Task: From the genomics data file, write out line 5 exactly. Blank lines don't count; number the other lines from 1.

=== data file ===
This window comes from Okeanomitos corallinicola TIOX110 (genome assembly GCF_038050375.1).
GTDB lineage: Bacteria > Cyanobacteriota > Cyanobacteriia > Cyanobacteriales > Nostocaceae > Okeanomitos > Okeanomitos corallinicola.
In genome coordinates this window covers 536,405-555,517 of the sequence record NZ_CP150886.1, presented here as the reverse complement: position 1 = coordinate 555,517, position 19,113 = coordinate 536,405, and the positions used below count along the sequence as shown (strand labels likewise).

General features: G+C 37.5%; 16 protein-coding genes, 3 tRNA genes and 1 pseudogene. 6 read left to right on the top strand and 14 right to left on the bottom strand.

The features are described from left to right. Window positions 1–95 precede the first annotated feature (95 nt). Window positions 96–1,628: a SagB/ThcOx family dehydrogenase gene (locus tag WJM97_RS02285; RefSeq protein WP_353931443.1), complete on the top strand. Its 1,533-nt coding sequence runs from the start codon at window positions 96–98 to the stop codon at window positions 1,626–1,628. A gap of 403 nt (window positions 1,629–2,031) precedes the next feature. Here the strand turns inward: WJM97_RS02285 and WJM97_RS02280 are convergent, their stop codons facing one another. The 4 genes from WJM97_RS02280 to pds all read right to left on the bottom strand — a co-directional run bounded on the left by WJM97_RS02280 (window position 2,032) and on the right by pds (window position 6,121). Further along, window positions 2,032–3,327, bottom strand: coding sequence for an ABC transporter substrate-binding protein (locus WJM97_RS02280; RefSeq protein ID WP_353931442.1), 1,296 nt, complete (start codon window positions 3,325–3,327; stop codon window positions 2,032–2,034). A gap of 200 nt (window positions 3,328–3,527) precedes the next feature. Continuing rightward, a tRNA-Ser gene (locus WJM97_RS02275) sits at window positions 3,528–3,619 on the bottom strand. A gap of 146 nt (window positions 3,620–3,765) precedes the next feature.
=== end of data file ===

The features are described from left to right. Window positions 1–95 precede the first annotated feature (95 nt). Window positions 96–1,628: a SagB/ThcOx family dehydrogenase gene (locus tag WJM97_RS02285; RefSeq protein WP_353931443.1), complete on the top strand. Its 1,533-nt coding sequence runs from the start codon at window positions 96–98 to the stop codon at window positions 1,626–1,628. A gap of 403 nt (window positions 1,629–2,031) precedes the next feature. Here the strand turns inward: WJM97_RS02285 and WJM97_RS02280 are convergent, their stop codons facing one another. The 4 genes from WJM97_RS02280 to pds all read right to left on the bottom strand — a co-directional run bounded on the left by WJM97_RS02280 (window position 2,032) and on the right by pds (window position 6,121). Further along, window positions 2,032–3,327, bottom strand: coding sequence for an ABC transporter substrate-binding protein (locus WJM97_RS02280; RefSeq protein ID WP_353931442.1), 1,296 nt, complete (start codon window positions 3,325–3,327; stop codon window positions 2,032–2,034). A gap of 200 nt (window positions 3,328–3,527) precedes the next feature. Continuing rightward, a tRNA-Ser gene (locus WJM97_RS02275) sits at window positions 3,528–3,619 on the bottom strand. A gap of 146 nt (window positions 3,620–3,765) precedes the next feature.